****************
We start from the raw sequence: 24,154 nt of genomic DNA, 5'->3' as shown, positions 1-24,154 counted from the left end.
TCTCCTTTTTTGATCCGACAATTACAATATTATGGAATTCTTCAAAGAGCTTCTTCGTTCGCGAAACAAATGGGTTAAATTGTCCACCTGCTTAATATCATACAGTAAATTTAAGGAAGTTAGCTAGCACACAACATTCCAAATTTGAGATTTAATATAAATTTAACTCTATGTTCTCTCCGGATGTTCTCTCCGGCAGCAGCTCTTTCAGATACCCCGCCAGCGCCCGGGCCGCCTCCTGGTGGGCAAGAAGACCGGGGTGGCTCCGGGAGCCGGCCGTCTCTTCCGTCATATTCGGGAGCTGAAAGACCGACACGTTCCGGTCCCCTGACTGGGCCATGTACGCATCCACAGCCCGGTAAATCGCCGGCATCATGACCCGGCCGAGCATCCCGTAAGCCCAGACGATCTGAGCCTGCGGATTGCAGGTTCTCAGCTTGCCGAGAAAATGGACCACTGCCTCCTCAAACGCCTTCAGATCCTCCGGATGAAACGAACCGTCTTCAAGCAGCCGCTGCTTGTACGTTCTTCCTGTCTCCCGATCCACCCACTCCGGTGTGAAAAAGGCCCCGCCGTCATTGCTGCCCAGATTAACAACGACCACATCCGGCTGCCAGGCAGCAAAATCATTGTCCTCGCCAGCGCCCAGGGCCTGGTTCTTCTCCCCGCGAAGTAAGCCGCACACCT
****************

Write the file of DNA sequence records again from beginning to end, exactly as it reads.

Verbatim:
We start from the raw sequence: 24,154 nt of genomic DNA, 5'->3' as shown, positions 1-24,154 counted from the left end.
TCTCCTTTTTTGATCCGACAATTACAATATTATGGAATTCTTCAAAGAGCTTCTTCGTTCGCGAAACAAATGGGTTAAATTGTCCACCTGCTTAATATCATACAGTAAATTTAAGGAAGTTAGCTAGCACACAACATTCCAAATTTGAGATTTAATATAAATTTAACTCTATGTTCTCTCCGGATGTTCTCTCCGGCAGCAGCTCTTTCAGATACCCCGCCAGCGCCCGGGCCGCCTCCTGGTGGGCAAGAAGACCGGGGTGGCTCCGGGAGCCGGCCGTCTCTTCCGTCATATTCGGGAGCTGAAAGACCGACACGTTCCGGTCCCCTGACTGGGCCATGTACGCATCCACAGCCCGGTAAATCGCCGGCATCATGACCCGGCCGAGCATCCCGTAAGCCCAGACGATCTGAGCCTGCGGATTGCAGGTTCTCAGCTTGCCGAGAAAATGGACCACTGCCTCCTCAAACGCCTTCAGATCCTCCGGATGAAACGAACCGTCTTCAAGCAGCCGCTGCTTGTACGTTCTTCCTGTCTCCCGATCCACCCACTCCGGTGTGAAAAAGGCCCCGCCGTCATTGCTGCCCAGATTAACAACGACCACATCCGGCTGCCAGGCAGCAAAATCATTGTCCTCGCCAGCGCCCAGGGCCTGGTTCTTCTCCCCGCGAAGTAAGCCGCACACCT